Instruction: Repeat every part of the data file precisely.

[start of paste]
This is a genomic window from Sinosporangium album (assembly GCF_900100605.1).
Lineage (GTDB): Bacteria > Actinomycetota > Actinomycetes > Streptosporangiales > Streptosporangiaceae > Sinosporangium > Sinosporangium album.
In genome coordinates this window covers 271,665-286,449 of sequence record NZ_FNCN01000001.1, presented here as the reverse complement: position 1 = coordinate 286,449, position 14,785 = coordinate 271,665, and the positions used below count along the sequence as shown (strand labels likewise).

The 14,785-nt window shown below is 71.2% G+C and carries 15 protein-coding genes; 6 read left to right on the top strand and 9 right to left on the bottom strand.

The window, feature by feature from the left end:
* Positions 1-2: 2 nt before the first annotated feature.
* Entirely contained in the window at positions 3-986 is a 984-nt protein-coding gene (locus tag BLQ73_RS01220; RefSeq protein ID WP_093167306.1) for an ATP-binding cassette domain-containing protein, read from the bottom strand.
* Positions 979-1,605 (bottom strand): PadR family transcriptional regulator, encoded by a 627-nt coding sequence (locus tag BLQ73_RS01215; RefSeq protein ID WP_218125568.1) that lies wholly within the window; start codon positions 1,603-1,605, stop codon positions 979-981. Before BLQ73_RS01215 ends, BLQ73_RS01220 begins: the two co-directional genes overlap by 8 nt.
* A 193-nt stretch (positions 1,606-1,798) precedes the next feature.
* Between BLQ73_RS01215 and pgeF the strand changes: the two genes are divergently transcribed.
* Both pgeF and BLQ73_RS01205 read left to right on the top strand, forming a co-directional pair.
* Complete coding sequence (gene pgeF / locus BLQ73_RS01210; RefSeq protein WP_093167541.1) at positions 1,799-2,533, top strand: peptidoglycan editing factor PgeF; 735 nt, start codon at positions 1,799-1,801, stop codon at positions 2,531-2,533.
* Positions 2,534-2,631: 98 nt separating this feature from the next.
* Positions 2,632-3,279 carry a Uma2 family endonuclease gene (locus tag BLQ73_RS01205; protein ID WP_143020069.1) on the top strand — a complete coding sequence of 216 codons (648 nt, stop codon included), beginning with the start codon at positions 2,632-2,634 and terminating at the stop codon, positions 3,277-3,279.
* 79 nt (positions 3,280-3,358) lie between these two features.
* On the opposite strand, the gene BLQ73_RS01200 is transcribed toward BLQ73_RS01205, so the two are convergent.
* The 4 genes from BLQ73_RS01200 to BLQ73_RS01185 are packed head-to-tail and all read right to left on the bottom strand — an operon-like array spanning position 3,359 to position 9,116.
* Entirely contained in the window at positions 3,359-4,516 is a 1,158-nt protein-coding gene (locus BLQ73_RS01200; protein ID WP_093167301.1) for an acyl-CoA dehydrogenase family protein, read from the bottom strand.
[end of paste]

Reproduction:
This is a genomic window from Sinosporangium album (assembly GCF_900100605.1).
Lineage (GTDB): Bacteria > Actinomycetota > Actinomycetes > Streptosporangiales > Streptosporangiaceae > Sinosporangium > Sinosporangium album.
In genome coordinates this window covers 271,665-286,449 of sequence record NZ_FNCN01000001.1, presented here as the reverse complement: position 1 = coordinate 286,449, position 14,785 = coordinate 271,665, and the positions used below count along the sequence as shown (strand labels likewise).

The 14,785-nt window shown below is 71.2% G+C and carries 15 protein-coding genes; 6 read left to right on the top strand and 9 right to left on the bottom strand.

The window, feature by feature from the left end:
* Positions 1-2: 2 nt before the first annotated feature.
* Entirely contained in the window at positions 3-986 is a 984-nt protein-coding gene (locus tag BLQ73_RS01220; RefSeq protein ID WP_093167306.1) for an ATP-binding cassette domain-containing protein, read from the bottom strand.
* Positions 979-1,605 (bottom strand): PadR family transcriptional regulator, encoded by a 627-nt coding sequence (locus tag BLQ73_RS01215; RefSeq protein ID WP_218125568.1) that lies wholly within the window; start codon positions 1,603-1,605, stop codon positions 979-981. Before BLQ73_RS01215 ends, BLQ73_RS01220 begins: the two co-directional genes overlap by 8 nt.
* A 193-nt stretch (positions 1,606-1,798) precedes the next feature.
* Between BLQ73_RS01215 and pgeF the strand changes: the two genes are divergently transcribed.
* Both pgeF and BLQ73_RS01205 read left to right on the top strand, forming a co-directional pair.
* Complete coding sequence (gene pgeF / locus BLQ73_RS01210; RefSeq protein WP_093167541.1) at positions 1,799-2,533, top strand: peptidoglycan editing factor PgeF; 735 nt, start codon at positions 1,799-1,801, stop codon at positions 2,531-2,533.
* Positions 2,534-2,631: 98 nt separating this feature from the next.
* Positions 2,632-3,279 carry a Uma2 family endonuclease gene (locus tag BLQ73_RS01205; protein ID WP_143020069.1) on the top strand — a complete coding sequence of 216 codons (648 nt, stop codon included), beginning with the start codon at positions 2,632-2,634 and terminating at the stop codon, positions 3,277-3,279.
* 79 nt (positions 3,280-3,358) lie between these two features.
* On the opposite strand, the gene BLQ73_RS01200 is transcribed toward BLQ73_RS01205, so the two are convergent.
* The 4 genes from BLQ73_RS01200 to BLQ73_RS01185 are packed head-to-tail and all read right to left on the bottom strand — an operon-like array spanning position 3,359 to position 9,116.
* Entirely contained in the window at positions 3,359-4,516 is a 1,158-nt protein-coding gene (locus BLQ73_RS01200; protein ID WP_093167301.1) for an acyl-CoA dehydrogenase family protein, read from the bottom strand.